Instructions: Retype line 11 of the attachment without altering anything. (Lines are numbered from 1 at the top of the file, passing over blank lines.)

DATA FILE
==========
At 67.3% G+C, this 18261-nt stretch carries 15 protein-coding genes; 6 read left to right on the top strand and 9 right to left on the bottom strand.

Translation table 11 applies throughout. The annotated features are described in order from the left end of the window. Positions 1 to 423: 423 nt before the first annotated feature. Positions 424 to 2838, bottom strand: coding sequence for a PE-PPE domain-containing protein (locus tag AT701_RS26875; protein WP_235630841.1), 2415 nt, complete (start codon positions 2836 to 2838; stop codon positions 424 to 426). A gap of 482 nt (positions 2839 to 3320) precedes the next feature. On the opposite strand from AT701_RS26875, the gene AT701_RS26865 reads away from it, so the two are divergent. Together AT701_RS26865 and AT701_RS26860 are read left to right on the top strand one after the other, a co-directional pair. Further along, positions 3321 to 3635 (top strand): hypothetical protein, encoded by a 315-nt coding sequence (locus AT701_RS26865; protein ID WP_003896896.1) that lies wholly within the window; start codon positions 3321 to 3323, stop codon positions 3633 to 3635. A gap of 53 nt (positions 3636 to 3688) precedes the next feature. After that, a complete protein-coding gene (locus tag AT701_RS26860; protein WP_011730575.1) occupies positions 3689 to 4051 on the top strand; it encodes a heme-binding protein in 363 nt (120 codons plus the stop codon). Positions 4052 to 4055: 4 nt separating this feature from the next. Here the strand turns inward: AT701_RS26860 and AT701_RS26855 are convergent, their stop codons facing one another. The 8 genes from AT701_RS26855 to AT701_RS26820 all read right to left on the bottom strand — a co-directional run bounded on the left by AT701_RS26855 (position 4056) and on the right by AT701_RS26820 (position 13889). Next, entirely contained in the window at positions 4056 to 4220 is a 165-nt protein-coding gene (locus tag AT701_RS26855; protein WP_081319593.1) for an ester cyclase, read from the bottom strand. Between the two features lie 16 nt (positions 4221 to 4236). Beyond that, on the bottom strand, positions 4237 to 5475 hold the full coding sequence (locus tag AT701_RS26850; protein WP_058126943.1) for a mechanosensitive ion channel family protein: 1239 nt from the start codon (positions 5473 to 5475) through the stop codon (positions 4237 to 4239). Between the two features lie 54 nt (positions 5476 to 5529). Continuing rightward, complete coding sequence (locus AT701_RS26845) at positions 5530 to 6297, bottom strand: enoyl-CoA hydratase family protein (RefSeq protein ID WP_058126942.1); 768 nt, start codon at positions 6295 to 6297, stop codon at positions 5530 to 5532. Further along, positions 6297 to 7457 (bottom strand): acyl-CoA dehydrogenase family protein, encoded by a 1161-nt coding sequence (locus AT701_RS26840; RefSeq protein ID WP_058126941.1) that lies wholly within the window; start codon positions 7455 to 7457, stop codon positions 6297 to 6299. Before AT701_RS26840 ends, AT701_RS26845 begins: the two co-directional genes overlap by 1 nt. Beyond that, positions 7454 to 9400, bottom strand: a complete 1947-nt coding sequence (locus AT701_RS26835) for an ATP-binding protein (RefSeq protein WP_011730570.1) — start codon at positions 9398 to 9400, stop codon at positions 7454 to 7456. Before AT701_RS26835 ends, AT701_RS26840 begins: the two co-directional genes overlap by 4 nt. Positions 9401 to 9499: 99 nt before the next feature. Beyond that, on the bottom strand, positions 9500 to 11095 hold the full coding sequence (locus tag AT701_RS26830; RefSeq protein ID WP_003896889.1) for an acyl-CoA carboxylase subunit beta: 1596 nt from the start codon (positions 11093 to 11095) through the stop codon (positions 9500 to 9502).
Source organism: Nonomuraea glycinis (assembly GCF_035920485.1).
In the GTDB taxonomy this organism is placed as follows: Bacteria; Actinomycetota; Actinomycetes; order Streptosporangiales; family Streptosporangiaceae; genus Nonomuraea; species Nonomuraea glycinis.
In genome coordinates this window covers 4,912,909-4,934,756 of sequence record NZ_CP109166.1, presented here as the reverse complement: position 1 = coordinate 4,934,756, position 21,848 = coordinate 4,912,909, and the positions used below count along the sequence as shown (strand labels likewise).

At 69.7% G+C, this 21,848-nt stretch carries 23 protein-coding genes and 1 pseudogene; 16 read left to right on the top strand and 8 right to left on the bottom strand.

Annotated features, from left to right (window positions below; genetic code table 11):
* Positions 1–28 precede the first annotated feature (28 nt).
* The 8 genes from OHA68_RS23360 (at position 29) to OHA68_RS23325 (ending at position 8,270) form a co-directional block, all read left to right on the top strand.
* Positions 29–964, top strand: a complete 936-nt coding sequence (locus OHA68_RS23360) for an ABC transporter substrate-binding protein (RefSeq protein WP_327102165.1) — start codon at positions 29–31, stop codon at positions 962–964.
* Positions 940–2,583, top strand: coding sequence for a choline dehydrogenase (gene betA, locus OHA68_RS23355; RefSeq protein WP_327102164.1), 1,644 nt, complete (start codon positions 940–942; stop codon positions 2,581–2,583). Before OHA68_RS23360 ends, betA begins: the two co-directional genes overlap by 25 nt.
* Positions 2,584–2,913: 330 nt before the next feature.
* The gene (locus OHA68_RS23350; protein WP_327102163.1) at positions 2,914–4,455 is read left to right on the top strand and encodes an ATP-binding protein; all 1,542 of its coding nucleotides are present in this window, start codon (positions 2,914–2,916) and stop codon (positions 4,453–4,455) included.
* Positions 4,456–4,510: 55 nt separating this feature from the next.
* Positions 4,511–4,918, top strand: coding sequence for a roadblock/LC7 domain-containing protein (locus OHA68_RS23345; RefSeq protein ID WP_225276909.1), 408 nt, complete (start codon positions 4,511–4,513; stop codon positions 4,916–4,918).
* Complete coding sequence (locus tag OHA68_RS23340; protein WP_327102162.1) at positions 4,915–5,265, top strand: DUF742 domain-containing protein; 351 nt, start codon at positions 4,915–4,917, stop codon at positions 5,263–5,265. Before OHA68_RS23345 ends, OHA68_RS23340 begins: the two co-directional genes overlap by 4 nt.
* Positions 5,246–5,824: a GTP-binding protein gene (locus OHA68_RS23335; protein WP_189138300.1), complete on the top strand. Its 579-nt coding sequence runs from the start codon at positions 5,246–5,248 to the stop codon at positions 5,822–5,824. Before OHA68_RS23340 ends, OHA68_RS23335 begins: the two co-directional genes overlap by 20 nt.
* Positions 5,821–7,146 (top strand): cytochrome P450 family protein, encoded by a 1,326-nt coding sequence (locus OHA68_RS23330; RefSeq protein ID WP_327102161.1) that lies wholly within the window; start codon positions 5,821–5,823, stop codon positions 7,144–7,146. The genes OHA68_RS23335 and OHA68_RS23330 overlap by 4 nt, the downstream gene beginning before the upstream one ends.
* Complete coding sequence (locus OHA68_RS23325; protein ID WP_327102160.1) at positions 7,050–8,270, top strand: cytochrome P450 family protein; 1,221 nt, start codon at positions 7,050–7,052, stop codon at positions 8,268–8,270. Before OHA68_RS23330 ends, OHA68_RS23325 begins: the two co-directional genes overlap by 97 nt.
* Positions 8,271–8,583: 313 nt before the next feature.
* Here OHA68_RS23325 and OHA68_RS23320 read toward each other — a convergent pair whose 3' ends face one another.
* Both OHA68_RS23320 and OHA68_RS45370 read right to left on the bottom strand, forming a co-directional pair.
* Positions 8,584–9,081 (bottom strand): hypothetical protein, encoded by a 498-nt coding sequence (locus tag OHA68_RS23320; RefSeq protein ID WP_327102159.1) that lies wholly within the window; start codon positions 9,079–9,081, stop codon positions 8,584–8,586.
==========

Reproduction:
* Positions 940–2,583, top strand: coding sequence for a choline dehydrogenase (gene betA, locus OHA68_RS23355; RefSeq protein WP_327102164.1), 1,644 nt, complete (start codon positions 940–942; stop codon positions 2,581–2,583). Before OHA68_RS23360 ends, betA begins: the two co-directional genes overlap by 25 nt.